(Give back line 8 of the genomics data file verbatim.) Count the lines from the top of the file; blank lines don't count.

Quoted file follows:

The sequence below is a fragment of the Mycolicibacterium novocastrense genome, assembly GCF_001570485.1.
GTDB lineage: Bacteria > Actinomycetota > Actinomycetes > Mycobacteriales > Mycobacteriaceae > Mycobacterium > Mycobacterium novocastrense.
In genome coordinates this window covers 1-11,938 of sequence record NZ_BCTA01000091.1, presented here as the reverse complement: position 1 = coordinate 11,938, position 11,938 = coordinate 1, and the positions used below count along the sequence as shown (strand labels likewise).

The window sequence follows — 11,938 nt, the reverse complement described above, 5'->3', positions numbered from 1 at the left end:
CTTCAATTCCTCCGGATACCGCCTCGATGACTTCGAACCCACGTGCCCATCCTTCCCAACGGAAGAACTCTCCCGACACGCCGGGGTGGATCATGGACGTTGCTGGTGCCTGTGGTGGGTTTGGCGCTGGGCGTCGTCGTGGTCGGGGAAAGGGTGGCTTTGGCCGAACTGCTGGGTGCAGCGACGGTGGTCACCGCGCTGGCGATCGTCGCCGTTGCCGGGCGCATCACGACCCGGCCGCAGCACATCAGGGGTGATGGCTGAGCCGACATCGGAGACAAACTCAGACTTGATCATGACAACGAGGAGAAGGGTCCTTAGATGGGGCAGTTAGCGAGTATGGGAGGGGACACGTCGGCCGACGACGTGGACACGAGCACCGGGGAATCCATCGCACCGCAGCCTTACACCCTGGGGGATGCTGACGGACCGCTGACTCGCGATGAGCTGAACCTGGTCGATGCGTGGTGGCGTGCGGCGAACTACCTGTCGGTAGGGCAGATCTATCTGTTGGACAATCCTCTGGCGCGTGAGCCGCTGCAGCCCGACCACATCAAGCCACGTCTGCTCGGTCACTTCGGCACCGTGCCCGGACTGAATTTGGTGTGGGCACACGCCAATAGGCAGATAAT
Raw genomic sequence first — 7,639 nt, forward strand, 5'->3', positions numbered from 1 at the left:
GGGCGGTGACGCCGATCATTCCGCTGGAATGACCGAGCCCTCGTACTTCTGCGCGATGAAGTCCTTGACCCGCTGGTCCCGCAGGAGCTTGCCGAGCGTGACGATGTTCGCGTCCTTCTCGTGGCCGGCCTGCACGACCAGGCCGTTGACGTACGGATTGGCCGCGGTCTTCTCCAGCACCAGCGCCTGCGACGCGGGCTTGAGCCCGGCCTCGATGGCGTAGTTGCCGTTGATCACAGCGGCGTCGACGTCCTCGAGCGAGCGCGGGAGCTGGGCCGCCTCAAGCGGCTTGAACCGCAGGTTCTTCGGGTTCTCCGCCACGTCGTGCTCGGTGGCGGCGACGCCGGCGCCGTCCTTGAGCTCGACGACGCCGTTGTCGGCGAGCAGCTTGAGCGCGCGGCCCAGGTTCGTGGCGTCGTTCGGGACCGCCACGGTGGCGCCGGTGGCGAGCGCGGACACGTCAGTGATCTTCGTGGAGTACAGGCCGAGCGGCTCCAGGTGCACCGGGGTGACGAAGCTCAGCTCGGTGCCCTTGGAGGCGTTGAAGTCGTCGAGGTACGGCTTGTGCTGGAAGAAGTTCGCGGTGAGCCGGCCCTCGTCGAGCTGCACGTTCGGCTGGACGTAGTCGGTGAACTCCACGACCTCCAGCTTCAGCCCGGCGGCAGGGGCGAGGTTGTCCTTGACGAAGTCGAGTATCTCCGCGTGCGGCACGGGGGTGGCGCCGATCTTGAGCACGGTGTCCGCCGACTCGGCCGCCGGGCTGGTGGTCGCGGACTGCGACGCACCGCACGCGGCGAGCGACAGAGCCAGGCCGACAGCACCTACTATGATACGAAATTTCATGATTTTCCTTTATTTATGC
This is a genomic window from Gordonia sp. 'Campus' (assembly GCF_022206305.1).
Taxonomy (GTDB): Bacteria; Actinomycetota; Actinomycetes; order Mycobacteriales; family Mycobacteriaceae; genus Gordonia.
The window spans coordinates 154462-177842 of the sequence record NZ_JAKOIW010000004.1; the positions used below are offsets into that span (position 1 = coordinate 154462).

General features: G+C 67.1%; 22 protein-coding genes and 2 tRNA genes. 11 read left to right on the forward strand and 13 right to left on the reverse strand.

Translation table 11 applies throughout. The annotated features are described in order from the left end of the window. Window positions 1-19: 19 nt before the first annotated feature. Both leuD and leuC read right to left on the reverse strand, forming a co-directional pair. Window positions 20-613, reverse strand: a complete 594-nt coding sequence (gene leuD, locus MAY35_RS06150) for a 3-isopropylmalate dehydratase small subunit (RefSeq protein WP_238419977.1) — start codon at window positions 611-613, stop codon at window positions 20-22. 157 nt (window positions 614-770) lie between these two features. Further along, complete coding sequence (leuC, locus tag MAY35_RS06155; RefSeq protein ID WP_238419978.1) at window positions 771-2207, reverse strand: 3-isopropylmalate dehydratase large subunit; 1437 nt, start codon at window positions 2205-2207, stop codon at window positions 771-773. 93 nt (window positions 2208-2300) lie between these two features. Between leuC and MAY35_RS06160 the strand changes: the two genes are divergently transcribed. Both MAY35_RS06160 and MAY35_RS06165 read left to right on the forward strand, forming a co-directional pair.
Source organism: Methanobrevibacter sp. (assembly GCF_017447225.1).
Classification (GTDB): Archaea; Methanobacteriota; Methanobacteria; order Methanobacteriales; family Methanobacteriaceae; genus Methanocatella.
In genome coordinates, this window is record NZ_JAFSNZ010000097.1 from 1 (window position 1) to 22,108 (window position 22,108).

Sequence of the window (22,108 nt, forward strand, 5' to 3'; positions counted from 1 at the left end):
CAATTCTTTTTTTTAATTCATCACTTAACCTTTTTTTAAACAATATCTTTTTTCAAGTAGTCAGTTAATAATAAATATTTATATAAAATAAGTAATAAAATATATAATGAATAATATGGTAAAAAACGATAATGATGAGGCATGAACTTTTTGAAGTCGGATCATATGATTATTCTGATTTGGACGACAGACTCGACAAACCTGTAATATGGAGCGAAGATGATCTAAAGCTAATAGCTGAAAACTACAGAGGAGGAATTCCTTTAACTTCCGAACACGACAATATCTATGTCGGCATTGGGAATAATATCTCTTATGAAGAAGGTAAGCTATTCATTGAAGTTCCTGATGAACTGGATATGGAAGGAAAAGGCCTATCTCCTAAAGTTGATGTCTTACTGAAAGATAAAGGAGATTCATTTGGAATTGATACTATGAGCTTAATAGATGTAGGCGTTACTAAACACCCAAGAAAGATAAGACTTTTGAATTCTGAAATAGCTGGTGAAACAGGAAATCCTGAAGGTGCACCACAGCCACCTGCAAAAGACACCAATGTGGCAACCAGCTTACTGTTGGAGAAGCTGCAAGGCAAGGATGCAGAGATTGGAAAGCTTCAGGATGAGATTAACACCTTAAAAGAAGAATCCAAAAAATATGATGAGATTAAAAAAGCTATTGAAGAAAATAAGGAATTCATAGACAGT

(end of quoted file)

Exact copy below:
This is a genomic window from Gordonia sp. 'Campus' (assembly GCF_022206305.1).